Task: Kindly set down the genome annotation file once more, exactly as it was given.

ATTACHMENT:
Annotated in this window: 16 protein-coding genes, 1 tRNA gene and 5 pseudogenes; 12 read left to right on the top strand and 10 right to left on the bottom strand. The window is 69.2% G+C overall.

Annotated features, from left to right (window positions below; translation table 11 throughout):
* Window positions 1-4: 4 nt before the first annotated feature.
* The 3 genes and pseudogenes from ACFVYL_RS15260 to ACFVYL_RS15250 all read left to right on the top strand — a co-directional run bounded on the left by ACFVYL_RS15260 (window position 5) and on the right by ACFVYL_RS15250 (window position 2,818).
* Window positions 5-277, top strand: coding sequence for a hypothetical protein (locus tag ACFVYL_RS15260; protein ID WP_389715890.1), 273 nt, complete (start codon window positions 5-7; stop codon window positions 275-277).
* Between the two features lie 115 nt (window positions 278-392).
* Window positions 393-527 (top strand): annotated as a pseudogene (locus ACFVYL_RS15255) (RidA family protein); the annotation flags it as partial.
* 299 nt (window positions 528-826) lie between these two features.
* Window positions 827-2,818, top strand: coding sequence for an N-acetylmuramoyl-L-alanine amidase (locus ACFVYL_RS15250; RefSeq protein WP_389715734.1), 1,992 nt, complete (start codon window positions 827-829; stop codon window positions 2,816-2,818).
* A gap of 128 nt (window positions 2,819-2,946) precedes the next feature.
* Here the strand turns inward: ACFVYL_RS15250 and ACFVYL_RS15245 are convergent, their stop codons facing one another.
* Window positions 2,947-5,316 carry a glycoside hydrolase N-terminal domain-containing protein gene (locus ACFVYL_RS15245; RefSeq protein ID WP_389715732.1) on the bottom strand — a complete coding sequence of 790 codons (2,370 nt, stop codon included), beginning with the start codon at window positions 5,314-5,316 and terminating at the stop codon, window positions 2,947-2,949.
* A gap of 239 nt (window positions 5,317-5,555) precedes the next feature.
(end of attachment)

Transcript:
Annotated in this window: 16 protein-coding genes, 1 tRNA gene and 5 pseudogenes; 12 read left to right on the top strand and 10 right to left on the bottom strand. The window is 69.2% G+C overall.

Annotated features, from left to right (window positions below; translation table 11 throughout):
* Window positions 1-4: 4 nt before the first annotated feature.
* The 3 genes and pseudogenes from ACFVYL_RS15260 to ACFVYL_RS15250 all read left to right on the top strand — a co-directional run bounded on the left by ACFVYL_RS15260 (window position 5) and on the right by ACFVYL_RS15250 (window position 2,818).
* Window positions 5-277, top strand: coding sequence for a hypothetical protein (locus tag ACFVYL_RS15260; protein ID WP_389715890.1), 273 nt, complete (start codon window positions 5-7; stop codon window positions 275-277).
* Between the two features lie 115 nt (window positions 278-392).
* Window positions 393-527 (top strand): annotated as a pseudogene (locus ACFVYL_RS15255) (RidA family protein); the annotation flags it as partial.
* 299 nt (window positions 528-826) lie between these two features.
* Window positions 827-2,818, top strand: coding sequence for an N-acetylmuramoyl-L-alanine amidase (locus ACFVYL_RS15250; RefSeq protein WP_389715734.1), 1,992 nt, complete (start codon window positions 827-829; stop codon window positions 2,816-2,818).
* A gap of 128 nt (window positions 2,819-2,946) precedes the next feature.
* Here the strand turns inward: ACFVYL_RS15250 and ACFVYL_RS15245 are convergent, their stop codons facing one another.
* Window positions 2,947-5,316 carry a glycoside hydrolase N-terminal domain-containing protein gene (locus ACFVYL_RS15245; RefSeq protein ID WP_389715732.1) on the bottom strand — a complete coding sequence of 790 codons (2,370 nt, stop codon included), beginning with the start codon at window positions 5,314-5,316 and terminating at the stop codon, window positions 2,947-2,949.
* A gap of 239 nt (window positions 5,317-5,555) precedes the next feature.